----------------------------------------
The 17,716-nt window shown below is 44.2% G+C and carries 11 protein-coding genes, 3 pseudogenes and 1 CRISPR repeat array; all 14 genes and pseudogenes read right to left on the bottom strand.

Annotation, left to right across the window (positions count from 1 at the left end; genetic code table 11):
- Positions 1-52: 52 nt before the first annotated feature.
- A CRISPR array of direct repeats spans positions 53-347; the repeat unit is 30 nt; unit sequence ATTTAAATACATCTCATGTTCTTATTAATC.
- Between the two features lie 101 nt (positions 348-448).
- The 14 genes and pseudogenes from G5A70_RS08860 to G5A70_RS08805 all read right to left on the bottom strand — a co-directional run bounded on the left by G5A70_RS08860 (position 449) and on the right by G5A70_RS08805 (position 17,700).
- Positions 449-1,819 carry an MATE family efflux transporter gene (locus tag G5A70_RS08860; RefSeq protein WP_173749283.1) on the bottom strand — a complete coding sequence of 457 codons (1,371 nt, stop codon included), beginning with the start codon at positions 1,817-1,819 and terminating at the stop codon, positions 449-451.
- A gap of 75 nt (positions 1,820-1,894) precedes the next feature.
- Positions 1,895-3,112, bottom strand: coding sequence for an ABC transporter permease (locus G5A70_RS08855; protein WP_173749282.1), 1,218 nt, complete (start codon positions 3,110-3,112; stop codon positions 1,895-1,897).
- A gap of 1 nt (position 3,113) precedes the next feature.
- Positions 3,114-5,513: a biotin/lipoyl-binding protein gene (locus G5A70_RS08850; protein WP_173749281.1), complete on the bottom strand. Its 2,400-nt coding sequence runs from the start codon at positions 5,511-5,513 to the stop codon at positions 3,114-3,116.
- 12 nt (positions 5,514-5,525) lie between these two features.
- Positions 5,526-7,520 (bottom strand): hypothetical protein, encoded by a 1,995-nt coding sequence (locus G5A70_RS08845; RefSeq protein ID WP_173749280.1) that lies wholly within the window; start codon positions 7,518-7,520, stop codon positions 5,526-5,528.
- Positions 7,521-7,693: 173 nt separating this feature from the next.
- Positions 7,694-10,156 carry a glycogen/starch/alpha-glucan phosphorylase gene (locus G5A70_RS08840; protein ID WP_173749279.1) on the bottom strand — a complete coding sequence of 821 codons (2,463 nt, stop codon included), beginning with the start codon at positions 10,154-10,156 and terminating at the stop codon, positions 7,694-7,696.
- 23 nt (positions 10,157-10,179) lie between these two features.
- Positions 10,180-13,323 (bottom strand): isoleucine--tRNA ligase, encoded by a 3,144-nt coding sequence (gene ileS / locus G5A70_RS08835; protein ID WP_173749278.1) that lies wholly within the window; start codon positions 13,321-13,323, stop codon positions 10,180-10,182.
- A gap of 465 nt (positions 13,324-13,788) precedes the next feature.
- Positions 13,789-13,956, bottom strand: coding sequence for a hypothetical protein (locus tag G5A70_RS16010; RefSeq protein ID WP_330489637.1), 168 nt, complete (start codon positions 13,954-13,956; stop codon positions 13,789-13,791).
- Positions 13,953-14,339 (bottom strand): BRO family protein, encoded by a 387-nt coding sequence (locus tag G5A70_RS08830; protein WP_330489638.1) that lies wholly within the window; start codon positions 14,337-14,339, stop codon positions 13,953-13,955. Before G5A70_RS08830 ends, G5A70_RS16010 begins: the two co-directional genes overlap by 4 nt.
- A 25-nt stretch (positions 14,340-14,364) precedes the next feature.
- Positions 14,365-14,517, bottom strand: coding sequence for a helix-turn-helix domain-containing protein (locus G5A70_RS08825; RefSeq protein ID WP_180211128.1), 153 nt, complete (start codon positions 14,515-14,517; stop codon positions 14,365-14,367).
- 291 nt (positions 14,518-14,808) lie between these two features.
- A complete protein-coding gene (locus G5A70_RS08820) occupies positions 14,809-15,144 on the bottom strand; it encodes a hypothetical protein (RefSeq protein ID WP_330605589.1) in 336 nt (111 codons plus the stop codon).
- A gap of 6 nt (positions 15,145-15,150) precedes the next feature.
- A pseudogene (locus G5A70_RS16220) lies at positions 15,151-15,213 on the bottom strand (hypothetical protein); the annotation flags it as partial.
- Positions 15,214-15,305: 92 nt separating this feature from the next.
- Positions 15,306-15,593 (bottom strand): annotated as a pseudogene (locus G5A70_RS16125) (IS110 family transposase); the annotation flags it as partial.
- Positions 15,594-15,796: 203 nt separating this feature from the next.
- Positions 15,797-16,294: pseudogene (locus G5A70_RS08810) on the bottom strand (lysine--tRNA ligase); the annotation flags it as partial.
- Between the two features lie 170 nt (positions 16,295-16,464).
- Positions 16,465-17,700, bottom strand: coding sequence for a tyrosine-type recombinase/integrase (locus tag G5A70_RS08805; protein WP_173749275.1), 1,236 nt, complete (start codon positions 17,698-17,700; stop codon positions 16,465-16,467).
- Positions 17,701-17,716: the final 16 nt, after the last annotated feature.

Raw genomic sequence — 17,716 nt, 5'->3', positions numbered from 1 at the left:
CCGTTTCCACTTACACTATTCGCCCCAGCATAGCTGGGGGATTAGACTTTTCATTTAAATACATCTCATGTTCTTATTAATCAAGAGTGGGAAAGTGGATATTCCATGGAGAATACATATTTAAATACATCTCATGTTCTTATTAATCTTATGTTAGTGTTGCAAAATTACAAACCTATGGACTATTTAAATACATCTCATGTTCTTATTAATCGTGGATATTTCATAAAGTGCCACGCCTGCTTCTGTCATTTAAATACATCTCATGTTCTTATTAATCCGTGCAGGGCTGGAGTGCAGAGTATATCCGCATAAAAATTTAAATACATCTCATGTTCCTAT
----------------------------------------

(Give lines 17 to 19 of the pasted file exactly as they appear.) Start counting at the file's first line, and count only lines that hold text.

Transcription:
- Positions 10,180-13,323 (bottom strand): isoleucine--tRNA ligase, encoded by a 3,144-nt coding sequence (gene ileS / locus G5A70_RS08835; protein ID WP_173749278.1) that lies wholly within the window; start codon positions 13,321-13,323, stop codon positions 10,180-10,182.
- A gap of 465 nt (positions 13,324-13,788) precedes the next feature.
- Positions 13,789-13,956, bottom strand: coding sequence for a hypothetical protein (locus tag G5A70_RS16010; RefSeq protein ID WP_330489637.1), 168 nt, complete (start codon positions 13,954-13,956; stop codon positions 13,789-13,791).